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How California could learn a thing or two about immigration reform from Florida

by Christopher A. Guzman, published

Michael Bennett, Florida Senate President Pro Tempore, expressed no confidence in the federal government's current ability to fix a broken immigration system, according to a recent News-Press of Fort Myers editorial. Fixing America's impaired immigration system is not a simple matter, he said, instead offering that it's possible to equip states like his own with the means to enforce immigration laws while not interfering with federal law.

"The U.S. immigration system is broken and we cannot look to the federal government for solutions," he said.

Along with his fellow legislators, they came to the aforementioned conclusion after considering the issue in a series of meetings, calling the realization one important truth that emerged from those discussions. Understanding the impact on the state of Florida was crucial before implementing any sort of immigration policy at the state level, he said.

Regarding the deep complexity of tackling immigration at the state level, he indicated that a balance is needed for states enforcing the law. On the one hand, it wouldn't be helpful if all 50 states had their own separate immigration policy. On the other hand, he also said that there shouldn't be a "cut and paste" policy solution applying to all the other states either.

Location, key industries, and state policy all factor into what immigration legislation states should consider. Despite his emphasis on the difficulty of striking a balance on immigration policy, Bennett offered up certain principles that should come into play.

Unlike many of his Republican and a minority of Democratic colleagues in Washington who shot down the Dream Act, the senator didn't condemn the legislation at the national level. As for the children in Florida, he said that they came through no effort of their own, not willfully breaking the law of their own volition.  

     "Efforts like the DREAM Act (Development, Relief, and Education for Alien Minors) are a start in order to provide conditional permanent residency to certain immigrants who serve our country or complete their college education," he said of the currently 80,000 children of illegal immigrants, the number he cited as living in Florida.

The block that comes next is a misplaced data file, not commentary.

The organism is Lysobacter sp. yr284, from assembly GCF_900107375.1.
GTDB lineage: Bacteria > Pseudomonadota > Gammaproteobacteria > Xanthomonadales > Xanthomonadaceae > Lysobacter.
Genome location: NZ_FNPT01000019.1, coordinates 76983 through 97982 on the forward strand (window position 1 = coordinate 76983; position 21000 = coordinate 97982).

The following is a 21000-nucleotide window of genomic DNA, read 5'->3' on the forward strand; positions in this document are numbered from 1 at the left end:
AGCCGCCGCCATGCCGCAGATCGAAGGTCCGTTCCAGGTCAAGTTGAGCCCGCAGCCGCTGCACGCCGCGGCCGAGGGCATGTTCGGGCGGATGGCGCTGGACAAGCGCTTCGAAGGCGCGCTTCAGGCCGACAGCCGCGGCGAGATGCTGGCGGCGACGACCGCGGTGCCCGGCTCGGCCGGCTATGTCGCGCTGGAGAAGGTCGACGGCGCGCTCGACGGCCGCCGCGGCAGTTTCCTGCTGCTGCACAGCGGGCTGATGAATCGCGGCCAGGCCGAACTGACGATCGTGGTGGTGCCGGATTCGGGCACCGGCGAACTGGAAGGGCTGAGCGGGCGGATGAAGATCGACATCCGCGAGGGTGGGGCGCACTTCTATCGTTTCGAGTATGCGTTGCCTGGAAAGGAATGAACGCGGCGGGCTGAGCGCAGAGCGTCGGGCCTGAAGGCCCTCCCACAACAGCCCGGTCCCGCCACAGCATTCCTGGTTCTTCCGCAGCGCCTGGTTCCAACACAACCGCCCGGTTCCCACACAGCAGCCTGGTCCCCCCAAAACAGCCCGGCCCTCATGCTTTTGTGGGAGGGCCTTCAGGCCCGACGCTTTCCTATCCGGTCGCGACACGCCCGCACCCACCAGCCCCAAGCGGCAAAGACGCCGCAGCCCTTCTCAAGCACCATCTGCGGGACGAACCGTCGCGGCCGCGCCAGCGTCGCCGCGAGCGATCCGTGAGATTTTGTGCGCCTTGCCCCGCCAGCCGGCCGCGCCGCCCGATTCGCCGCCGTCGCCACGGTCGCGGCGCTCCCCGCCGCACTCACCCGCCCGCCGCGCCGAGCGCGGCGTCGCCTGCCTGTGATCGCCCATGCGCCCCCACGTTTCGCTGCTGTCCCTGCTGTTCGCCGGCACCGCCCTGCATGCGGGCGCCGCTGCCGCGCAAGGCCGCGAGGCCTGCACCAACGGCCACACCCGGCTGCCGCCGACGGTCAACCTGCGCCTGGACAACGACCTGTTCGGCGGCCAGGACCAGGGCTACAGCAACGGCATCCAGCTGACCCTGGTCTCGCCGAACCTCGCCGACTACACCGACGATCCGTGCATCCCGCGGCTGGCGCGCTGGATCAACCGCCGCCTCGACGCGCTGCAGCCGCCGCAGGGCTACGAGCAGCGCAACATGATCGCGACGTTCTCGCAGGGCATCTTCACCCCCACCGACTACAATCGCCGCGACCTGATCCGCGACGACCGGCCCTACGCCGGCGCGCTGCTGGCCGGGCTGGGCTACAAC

In Florida, there is also a category of immigration status known as Temporary Protective Status (TPS), which applies to those displaced by "ongoing armed conflict, environmental disaster, or other temporary conditions." As an example, Bennett cited Haitians who were displaced by the earthquake of 2010 and who are granted drivers licenses during their time. With this too, the senator did not have a problem, seeing that the driver's licenses aren't granted tomost illegal aliens; rather, they were given in the most dire of circumstances.

With echoes of Arizona, Bennett has authored a bill for the Florida legislature to consider that would empower local law enforcement to check the immigration status of individuals with probable cause. With the bill, SB 136, individuals would need to have one of four pieces of identification under law. It also seeks to cooperate with federal authorities, protects the civil rights of all, and empowers citizens with legal recourse if they have been unfairly targeted by the law. 

While not the only bill granting immigration enforcement powers to local authorities in the nation at the moment, senator Bennett lays out a pretty good case for his bill and for other states to consider similar measures.  It rewards legal immigration, seeks to weed out those that are here without permission according to existing federal law, and doesn't trouble those displaced by disaster.

Whatever side of the immigration debate that a majority of the California state legislature sides with, they should take a page from Florida's deliberation process and address the following questions: What tangible impact does having the highest illegal immigrant population in the country have upon this state? If the state as a whole were to hypothetically take up immigration enforcement legislation, which is unlikely to happen under Gov. Jerry Brown, how much would it curtail illegal immigration in the state? Is it possible that implementing a California Dream Act would have some benefit down the line?

Here in California, voters and politicians on both sides of aisle need to put aside their partisan attacks and derogatory name-calling. Not only are such comments out of line, they detract from the meat of the discussion. Like legislators in Florida, we need to have a constructive and realistic discussion about the facts. Questions asked with the future of California in mind will make this state a more welcoming one in years to come.

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